A survey conducted by CIBC/Harris Decima suggests Canadians are split on what this might mean for their mortgages.

When asked what type of mortgage they would choose if they had to make the choice today, 39% of respondents said fixed, while 32% said variable. Twenty-five percent were undecided.

The majority (61%) said they believed rates will be higher one year from now, while 24% expect no change.

“The divergent opinions on whether to go fixed or variable underscores what our advisors see everyday in their meetings with clients – choosing the right mortgage depends on your personal financial situation, and there’s no single answer for everyone,” commented Colette Delaney, senior vice-president, mortgages, lending and insurance, CIBC Retail Markets.

She went on to recommend that financial planning should come first, with mortgage decisions based on personal financial goals.

“Your mortgage is a major part of your overall financial plan, and your decisions should be based on how your mortgage fits with your long term financial goals, not on short term rate fluctuations,” she said.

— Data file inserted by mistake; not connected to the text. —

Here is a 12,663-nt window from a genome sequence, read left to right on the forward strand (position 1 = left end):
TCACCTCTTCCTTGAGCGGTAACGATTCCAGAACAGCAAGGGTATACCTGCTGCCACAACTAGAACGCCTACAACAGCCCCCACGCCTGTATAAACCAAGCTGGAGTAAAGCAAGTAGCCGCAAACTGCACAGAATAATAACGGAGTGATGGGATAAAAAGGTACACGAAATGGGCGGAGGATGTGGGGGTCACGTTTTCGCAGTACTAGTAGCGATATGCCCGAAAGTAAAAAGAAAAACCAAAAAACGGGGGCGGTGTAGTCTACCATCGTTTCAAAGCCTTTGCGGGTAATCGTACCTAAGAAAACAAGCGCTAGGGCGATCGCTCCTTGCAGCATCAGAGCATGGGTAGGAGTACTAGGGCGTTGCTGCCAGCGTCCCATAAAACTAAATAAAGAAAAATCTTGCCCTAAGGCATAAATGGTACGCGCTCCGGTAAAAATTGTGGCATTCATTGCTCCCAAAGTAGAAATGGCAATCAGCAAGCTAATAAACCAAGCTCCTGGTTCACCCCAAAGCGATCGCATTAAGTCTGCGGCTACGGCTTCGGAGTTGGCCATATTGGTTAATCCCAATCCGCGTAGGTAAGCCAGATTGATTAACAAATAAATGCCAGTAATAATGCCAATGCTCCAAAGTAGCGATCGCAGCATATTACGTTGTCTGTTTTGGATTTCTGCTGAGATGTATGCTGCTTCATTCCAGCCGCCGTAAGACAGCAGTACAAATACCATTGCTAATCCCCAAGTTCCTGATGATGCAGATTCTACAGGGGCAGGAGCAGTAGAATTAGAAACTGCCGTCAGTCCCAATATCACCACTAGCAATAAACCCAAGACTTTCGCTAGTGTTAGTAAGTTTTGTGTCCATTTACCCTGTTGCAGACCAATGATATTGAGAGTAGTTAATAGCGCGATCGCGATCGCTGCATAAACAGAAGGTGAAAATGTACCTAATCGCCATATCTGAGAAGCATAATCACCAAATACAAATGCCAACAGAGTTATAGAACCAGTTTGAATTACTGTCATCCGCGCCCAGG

The survey found that younger Canadians (aged 25-34) were less likely to choose variable mortgages (27%), while respondents between 45 and 54 years of age were more willing to accept the interest rate volatility (42%).

“For most people, your mortgage is a long term proposition, so your strategy should look beyond your first term,” says Delaney. “You may choose to start with a fixed mortgage when you buy your first home, then transition to a variable mortgage in later terms when you have improved your financial situation and paid down some of the principal.”

The question of timing the Bank of Canada’s future hikes is a hot topic among retail bank economists. Doug Porter, deputy chief economist, BMO Capital Markets agrees that the mortgage decision has become increasingly complex as pressure builds for higher rates down the road.

“Although inflation hasn’t been a significant problem since 1991, there is a risk of a flare-up due to rising gasoline prices,” said Porter. “The Bank of Canada has signalled it may increase interest rates later this year, driving variable mortgage rates higher, but leaving fixed rates relatively unscathed.”